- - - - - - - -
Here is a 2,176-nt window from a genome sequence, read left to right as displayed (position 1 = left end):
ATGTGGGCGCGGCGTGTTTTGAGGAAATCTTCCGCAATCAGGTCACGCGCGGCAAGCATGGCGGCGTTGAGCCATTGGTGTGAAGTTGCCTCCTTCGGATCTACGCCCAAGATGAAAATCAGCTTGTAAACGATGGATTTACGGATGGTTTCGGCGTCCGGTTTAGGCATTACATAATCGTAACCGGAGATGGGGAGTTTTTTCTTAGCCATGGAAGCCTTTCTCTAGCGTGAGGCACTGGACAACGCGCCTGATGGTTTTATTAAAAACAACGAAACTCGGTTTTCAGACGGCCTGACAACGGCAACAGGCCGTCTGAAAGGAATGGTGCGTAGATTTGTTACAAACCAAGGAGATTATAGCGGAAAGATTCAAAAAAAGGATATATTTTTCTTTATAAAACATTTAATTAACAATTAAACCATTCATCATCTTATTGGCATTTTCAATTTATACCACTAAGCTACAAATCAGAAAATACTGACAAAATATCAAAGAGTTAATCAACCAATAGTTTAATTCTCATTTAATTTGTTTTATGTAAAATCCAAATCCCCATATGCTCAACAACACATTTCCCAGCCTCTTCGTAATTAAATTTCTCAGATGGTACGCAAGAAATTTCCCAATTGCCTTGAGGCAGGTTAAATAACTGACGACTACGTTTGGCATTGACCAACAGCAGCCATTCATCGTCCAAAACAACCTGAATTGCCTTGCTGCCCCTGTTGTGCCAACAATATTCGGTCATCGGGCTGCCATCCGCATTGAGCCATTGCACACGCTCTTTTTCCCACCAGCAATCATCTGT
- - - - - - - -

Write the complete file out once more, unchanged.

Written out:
Here is a 2,176-nt window from a genome sequence, read left to right as displayed (position 1 = left end):
ATGTGGGCGCGGCGTGTTTTGAGGAAATCTTCCGCAATCAGGTCACGCGCGGCAAGCATGGCGGCGTTGAGCCATTGGTGTGAAGTTGCCTCCTTCGGATCTACGCCCAAGATGAAAATCAGCTTGTAAACGATGGATTTACGGATGGTTTCGGCGTCCGGTTTAGGCATTACATAATCGTAACCGGAGATGGGGAGTTTTTTCTTAGCCATGGAAGCCTTTCTCTAGCGTGAGGCACTGGACAACGCGCCTGATGGTTTTATTAAAAACAACGAAACTCGGTTTTCAGACGGCCTGACAACGGCAACAGGCCGTCTGAAAGGAATGGTGCGTAGATTTGTTACAAACCAAGGAGATTATAGCGGAAAGATTCAAAAAAAGGATATATTTTTCTTTATAAAACATTTAATTAACAATTAAACCATTCATCATCTTATTGGCATTTTCAATTTATACCACTAAGCTACAAATCAGAAAATACTGACAAAATATCAAAGAGTTAATCAACCAATAGTTTAATTCTCATTTAATTTGTTTTATGTAAAATCCAAATCCCCATATGCTCAACAACACATTTCCCAGCCTCTTCGTAATTAAATTTCTCAGATGGTACGCAAGAAATTTCCCAATTGCCTTGAGGCAGGTTAAATAACTGACGACTACGTTTGGCATTGACCAACAGCAGCCATTCATCGTCCAAAACAACCTGAATTGCCTTGCTGCCCCTGTTGTGCCAACAATATTCGGTCATCGGGCTGCCATCCGCATTGAGCCATTGCACACGCTCTTTTTCCCACCAGCAATCATCTGT